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Terms in this set (27)
Freedom of Indifference
the power to choose between two contraries, usually between good and evil
Freedom of Excellence
the power to act freely in the pursuit of human perfection and everlasting joy
the ability to choose to do what one ought; the ability to choose the good (which is contrary to doing whatever one wants to do)
God's will to us by which we can choose to do good or evil
the quality of being guilty or deserving punishment for participation in sin
The premeditation or forethought that weighs one's options before making a moral act.
The clear and deliberate knowledge of the merit or sinfulness of an action. It is required as a condition before a person can be guilty of sin.
An act that is performed with both knowledge and free will. Human acts, depending upon the degree of knowledge and freedom involved in their commission, are either morally good or morally evil.
lack of knowledge
the responsibility for an action that can be diminished or nullified by ignorance, duress, fear, and other psychological/social factors; it relates to
The attribution of a secondary effect that follows as a natural result from the primary effect.
ignorance that cannot be overcome by ordinary diligence
Any human act that has a moral content and involves deliberation and choice.
knowledge that is incomplete due to the presence of some obstacle interfering with a moral judgement
The demand for an account of one's acts; it includes accepting the consequences of those acts.
Moral standards that are not universal but are decided upon by the individuals involved.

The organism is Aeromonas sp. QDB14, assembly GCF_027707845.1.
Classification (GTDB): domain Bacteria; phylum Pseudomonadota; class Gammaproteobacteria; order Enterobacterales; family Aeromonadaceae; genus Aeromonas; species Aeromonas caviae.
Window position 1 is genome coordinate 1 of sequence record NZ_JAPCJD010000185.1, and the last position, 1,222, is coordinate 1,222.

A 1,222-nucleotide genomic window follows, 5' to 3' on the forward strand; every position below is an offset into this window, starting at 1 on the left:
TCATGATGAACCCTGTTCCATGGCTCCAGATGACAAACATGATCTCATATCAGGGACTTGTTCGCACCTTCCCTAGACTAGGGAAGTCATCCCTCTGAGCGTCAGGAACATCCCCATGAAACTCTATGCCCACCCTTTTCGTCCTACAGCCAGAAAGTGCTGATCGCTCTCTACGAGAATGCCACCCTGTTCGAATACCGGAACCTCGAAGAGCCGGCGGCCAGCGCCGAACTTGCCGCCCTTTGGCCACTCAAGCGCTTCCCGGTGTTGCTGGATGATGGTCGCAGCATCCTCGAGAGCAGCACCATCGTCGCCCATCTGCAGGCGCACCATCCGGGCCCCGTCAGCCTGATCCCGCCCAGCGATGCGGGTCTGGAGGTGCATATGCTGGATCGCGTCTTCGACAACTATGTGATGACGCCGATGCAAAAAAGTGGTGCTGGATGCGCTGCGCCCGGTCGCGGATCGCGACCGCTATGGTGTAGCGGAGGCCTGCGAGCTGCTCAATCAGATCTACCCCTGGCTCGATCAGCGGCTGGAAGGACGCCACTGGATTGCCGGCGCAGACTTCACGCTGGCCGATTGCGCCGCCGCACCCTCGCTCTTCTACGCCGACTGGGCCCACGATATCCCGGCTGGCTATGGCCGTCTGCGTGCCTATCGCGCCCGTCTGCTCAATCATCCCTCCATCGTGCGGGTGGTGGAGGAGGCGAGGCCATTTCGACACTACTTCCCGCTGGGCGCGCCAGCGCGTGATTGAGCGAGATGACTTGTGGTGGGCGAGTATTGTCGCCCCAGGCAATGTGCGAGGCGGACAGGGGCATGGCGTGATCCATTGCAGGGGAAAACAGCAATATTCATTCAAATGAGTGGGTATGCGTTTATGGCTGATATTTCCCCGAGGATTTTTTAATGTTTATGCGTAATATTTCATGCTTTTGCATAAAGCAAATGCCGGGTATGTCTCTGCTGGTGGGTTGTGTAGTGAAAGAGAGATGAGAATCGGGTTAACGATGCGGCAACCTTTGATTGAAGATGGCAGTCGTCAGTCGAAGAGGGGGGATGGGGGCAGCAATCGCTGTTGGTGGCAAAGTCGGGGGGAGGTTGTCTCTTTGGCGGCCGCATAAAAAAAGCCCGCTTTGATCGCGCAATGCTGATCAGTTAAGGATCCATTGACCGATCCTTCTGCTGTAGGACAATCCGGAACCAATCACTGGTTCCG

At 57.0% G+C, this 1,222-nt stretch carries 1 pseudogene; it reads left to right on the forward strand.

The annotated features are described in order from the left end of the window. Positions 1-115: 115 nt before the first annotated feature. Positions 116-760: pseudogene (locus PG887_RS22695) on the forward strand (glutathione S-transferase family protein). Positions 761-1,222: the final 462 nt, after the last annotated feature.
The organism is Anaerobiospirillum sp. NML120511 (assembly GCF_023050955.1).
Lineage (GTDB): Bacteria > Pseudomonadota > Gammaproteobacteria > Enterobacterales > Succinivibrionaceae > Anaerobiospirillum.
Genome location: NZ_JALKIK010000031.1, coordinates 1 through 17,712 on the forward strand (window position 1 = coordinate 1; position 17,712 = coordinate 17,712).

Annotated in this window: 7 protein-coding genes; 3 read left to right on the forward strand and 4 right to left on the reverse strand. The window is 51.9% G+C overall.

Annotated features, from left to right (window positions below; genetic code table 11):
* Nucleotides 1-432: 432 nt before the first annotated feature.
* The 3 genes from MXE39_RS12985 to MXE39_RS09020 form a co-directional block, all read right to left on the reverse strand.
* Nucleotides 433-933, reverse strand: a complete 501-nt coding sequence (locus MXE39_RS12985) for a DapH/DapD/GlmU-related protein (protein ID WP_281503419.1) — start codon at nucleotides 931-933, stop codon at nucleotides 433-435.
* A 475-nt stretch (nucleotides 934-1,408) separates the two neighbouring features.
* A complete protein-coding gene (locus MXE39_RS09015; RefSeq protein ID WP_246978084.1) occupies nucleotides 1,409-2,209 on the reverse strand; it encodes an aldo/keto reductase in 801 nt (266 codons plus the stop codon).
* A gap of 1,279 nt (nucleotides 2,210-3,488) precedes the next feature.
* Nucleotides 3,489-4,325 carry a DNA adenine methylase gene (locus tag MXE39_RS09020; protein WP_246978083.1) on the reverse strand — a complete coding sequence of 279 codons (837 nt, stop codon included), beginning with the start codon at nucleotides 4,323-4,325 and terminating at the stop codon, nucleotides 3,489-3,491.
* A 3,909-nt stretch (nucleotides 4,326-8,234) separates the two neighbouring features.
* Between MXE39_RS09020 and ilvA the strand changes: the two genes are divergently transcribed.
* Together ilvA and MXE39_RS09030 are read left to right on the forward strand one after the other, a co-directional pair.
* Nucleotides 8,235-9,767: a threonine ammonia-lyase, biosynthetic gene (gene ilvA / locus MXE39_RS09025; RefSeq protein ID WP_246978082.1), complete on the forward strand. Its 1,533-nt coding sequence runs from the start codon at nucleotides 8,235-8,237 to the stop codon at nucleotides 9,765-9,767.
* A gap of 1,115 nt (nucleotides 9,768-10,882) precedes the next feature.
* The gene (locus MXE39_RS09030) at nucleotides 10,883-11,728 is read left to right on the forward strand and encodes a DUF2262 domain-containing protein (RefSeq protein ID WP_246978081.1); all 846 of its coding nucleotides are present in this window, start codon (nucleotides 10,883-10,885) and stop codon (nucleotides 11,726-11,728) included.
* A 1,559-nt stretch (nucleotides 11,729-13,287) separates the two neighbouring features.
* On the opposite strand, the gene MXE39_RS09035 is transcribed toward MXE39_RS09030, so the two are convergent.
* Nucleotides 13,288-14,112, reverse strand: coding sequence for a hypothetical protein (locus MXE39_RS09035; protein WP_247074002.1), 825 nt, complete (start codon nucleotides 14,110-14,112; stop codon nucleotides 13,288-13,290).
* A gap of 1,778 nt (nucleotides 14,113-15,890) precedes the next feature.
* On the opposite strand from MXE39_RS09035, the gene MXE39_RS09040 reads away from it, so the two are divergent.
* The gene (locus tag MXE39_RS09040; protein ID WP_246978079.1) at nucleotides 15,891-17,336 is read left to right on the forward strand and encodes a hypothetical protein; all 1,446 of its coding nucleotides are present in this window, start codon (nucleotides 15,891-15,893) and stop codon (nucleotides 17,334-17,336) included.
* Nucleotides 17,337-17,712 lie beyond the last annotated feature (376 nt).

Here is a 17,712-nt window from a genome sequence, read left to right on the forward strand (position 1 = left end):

moral standards which are universal; they have been ordained by God and are accessible to the human person through reason
lack of knowledge for which a person is morally responsible due to lack of diligence
unreasonable doubt about the morality of an act that is done or is about to be done
a lack of rigor when it comes to ascertaining the morality of an act that is done or that is about to be done
the judgement of the practical intellect deciding, from general principles of faith and reason, the goodness or badness of an act
A personal appeal that to carry out a particular action that has been ordered by legitimate authority would be against one's own conscience.
judgement of conscience that occurs when there is doubt about the good or evil of an act done or omitted
judgment of conscience that is in error because it has been been misinformed or is ignorant
Examination of Conscience
Prayerful self-reflection on one's words and deeds in light of the Gospel to determine how one has sinned against God. This is necessary to prepare for the Sacrament of Penance.
conscience which judges what is good as good, and what is evil as evil; the mind is making a correct moral judgement on some action which is either to be preformed, or is already done
conscience which is convinced without any doubt that an action is morally good or morally evil; it has no fear of being wrong about its just on a moral issue and firmly decides that a moral action is right and wrong.
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Rest of Units Info
Exam Review - Unit 3
Exam Review - Chapter 1